A senior Republican raised the alarm on Thursday at what he said was an ‘urgent’ terrorist threat to the United States after the Taliban released thousands of prisoners from Bagram Air Base in Afghanistan and at a time when people were crossing the ‘porous southern border.
Ranking Member of the House Subcommittee on Immigration and Citizenship Rep. Tom McClintock wrote to Homeland Security Secretary Alejandro Mayorkas demanding to know what the Biden administration was doing to address the threat.
In his letter, he described how 7,000 were reportedly released from Bagram, including members of the Taliban, ISIS-K, and Al Qaeda.
‘We know that one of those terrorists exploded the bomb that killed 13 U.S. servicemembers on August 26, but the whereabouts of the others is unknown,’ he wrote.
‘It is possible, if not likely, that many will attempt to enter our country through Mexico with the purpose of committing similar terrorist attacks.
‘In fact, we already know that aliens found in the Terrorist Screening Database have been apprehended on the southern border this year.
‘The release of thousands of terrorists back into Afghanistan and the criminal cartels’ control of human smuggling on the southwest U.S. border, mean the terrorist threat is urgent.’
Republican Rep. Tom McClintock has written to the Biden administration demanding to know what steps it is taking to ensure that former prisoners at Bagram Air Base are unable to cross the southern border into the United States
Taliban soldiers stand guard near the Seerena Hotel after US and UK governments warned to avoid hotels in Kabul citing threats on October 14
McClintock wrote to the Homeland Security secretary to warn of the danger from former Bagram inmates. ‘It is possible, if not likely, that many will attempt to enter our country through Mexico with the purpose of committing similar terrorist attacks,’ he wrote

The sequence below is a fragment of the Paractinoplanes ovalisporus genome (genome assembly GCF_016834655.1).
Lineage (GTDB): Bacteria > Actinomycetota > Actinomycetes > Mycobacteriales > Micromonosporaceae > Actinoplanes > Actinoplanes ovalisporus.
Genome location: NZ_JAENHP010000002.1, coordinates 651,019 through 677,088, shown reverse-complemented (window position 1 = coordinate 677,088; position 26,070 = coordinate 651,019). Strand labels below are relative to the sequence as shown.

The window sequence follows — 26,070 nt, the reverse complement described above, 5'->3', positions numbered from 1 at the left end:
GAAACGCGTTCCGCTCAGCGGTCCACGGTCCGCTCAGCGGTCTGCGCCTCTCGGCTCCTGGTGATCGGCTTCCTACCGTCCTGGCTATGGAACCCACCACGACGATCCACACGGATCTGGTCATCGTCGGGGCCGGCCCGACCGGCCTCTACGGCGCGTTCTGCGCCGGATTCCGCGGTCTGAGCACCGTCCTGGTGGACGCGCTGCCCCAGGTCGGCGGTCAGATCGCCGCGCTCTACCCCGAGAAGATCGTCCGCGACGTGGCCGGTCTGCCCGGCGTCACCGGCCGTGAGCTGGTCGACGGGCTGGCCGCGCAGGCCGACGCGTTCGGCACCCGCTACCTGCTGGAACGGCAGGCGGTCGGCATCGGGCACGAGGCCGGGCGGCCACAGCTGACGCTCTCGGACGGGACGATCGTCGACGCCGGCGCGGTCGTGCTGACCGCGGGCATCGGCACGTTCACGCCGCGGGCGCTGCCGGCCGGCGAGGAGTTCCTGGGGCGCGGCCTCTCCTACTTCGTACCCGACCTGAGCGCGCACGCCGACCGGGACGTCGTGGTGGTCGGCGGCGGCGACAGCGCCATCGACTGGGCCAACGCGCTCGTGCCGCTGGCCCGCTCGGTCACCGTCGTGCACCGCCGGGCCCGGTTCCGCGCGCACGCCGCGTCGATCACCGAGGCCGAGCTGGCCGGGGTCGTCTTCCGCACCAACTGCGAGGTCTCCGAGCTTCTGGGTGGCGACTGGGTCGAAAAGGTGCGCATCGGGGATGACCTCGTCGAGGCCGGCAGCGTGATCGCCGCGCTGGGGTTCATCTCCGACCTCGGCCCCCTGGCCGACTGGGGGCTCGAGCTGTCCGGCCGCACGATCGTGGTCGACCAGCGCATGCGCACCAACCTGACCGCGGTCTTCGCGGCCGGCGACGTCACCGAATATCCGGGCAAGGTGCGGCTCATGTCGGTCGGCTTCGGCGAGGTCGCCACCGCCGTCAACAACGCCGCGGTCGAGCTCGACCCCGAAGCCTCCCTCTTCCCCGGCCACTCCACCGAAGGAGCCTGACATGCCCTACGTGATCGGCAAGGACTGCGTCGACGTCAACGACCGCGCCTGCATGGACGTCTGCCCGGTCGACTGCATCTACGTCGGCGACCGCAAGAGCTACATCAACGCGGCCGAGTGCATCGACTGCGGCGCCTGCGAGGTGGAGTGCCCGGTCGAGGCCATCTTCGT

Indian intelligence sources first told local media that they believed the ISIS-K bomber had been released from Bagram.
Almost 200 people died when he detonated his explosives outside Kabul airport, where thousands congregated in the hope of escape.
McClintock asked Mayorkas to provide a list of nationalities of people encountered on the southern border in 2021; details of anyone with a ‘terrorist screening database alert’; and whether any individuals had been detailed at Bagram.
Biden was widely condemned for the chaotic nature of the withdrawal from Afghanistan and difficulties in rescuing American citizens and Afghan allies.
Republicans have repeatedly warned of the terrorist threat from Afghans arriving in the U.S.
The latest warning came soon after Fox News revealed the Biden administration was planning to exempt certain Afghan civil servants who were employed by the Taliban from terror-related bans on entering the U.S.
A new memorandum from the administration, which was reviewed and revealed in a Wednesday report, shows that some Afghans employed by the Taliban government from 1996-2001 will not be subject to the same travel restrictions to the U.S. as other terrorism-related inadmissibility grounds (TRIG).